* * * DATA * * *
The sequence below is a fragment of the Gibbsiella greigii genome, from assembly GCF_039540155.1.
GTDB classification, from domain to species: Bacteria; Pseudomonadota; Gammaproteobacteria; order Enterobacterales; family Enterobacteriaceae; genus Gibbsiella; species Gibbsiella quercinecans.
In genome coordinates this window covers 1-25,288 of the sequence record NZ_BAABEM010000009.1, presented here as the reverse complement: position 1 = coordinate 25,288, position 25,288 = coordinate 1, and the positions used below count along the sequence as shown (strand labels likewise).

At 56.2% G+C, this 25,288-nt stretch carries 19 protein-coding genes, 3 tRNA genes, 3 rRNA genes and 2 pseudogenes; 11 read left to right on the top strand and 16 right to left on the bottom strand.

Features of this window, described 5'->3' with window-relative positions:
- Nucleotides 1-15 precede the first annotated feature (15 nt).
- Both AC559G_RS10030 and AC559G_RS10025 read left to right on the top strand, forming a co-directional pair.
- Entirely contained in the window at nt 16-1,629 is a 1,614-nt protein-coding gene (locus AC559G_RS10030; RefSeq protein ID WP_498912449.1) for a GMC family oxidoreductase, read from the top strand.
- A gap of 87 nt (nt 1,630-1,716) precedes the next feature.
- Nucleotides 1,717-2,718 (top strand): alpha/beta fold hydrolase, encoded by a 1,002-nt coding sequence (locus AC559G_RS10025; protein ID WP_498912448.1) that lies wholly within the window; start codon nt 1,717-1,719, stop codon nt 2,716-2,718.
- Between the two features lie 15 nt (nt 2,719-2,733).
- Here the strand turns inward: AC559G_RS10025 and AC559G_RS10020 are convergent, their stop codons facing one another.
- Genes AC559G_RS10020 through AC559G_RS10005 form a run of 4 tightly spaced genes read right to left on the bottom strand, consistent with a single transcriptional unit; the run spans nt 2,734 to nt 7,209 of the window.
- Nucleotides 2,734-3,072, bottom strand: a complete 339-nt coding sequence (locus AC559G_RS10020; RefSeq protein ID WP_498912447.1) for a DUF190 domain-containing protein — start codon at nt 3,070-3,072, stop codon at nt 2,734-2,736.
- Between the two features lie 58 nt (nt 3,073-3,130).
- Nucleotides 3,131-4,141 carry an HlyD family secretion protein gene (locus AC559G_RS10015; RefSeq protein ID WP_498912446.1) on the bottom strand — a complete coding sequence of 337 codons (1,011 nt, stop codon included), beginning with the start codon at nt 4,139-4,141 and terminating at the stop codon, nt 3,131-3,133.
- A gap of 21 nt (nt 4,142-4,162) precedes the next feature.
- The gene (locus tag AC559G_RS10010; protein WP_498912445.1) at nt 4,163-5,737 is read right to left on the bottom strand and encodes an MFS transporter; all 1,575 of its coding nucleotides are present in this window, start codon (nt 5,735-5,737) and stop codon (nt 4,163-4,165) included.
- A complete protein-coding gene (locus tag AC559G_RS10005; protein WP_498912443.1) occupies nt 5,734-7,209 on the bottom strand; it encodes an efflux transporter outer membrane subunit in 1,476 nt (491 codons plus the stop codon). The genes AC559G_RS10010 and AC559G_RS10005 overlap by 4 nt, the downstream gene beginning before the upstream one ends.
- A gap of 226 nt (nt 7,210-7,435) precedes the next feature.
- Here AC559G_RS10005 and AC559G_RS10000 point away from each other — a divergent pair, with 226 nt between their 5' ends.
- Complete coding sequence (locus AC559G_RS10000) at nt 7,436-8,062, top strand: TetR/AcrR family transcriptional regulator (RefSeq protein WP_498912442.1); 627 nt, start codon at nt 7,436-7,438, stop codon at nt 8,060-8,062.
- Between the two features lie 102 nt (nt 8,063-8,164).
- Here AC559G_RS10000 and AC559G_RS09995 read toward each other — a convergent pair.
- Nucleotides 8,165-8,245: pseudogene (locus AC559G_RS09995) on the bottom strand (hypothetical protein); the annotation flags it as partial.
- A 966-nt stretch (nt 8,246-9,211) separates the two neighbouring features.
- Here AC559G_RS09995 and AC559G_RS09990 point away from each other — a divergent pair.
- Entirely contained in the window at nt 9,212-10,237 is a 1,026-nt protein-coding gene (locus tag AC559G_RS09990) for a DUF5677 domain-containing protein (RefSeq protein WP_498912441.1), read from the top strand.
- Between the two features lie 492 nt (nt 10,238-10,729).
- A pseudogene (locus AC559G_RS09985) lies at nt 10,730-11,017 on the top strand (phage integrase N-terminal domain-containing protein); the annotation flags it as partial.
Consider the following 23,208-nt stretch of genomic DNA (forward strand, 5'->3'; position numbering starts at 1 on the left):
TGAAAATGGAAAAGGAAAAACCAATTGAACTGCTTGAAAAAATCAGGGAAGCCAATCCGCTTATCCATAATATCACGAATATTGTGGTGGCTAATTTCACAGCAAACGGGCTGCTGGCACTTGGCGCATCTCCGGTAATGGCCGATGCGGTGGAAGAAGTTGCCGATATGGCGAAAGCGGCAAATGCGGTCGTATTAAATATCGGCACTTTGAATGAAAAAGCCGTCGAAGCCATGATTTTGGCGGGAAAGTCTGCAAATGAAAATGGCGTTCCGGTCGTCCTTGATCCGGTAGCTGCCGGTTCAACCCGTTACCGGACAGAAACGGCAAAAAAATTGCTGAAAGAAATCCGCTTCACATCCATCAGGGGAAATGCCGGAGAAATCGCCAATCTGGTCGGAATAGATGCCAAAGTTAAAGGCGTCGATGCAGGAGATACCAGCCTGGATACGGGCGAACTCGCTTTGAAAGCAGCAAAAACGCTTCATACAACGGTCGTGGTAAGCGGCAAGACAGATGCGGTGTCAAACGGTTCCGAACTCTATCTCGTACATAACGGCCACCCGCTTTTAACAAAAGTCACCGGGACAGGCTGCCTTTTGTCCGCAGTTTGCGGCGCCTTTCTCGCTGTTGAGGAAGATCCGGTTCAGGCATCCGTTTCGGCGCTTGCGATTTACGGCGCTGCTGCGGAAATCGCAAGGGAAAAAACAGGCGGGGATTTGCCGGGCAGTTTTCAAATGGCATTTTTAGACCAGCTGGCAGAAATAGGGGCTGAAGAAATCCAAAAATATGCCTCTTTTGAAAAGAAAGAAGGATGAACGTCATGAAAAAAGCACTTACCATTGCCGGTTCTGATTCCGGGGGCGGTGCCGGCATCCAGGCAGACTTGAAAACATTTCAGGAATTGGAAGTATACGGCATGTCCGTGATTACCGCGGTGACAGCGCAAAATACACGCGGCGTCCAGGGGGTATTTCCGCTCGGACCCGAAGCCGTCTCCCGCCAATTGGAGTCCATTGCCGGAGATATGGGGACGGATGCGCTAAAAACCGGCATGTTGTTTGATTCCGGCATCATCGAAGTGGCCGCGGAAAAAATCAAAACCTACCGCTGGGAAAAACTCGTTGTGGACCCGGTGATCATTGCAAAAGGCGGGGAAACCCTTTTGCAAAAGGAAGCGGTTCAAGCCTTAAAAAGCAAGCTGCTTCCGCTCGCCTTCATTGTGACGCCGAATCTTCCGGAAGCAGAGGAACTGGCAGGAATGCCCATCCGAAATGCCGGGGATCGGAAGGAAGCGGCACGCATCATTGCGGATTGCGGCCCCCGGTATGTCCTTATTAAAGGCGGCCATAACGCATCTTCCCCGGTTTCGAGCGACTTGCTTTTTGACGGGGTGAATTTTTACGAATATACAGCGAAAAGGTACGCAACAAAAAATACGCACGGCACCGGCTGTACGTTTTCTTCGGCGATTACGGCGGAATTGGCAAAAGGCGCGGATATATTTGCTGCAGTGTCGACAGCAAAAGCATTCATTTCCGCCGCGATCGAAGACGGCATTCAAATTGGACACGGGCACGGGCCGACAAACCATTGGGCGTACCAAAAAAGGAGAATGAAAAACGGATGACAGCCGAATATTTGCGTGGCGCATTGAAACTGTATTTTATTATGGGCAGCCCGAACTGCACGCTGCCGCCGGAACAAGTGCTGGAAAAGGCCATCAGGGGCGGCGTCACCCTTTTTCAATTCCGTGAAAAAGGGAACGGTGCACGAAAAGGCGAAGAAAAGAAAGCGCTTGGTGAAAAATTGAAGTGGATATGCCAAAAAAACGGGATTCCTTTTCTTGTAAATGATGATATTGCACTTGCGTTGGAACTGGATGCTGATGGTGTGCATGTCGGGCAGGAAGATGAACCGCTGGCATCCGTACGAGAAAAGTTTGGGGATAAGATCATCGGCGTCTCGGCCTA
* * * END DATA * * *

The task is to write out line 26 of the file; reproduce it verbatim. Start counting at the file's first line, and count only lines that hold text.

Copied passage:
- A 966-nt stretch (nt 8,246-9,211) separates the two neighbouring features.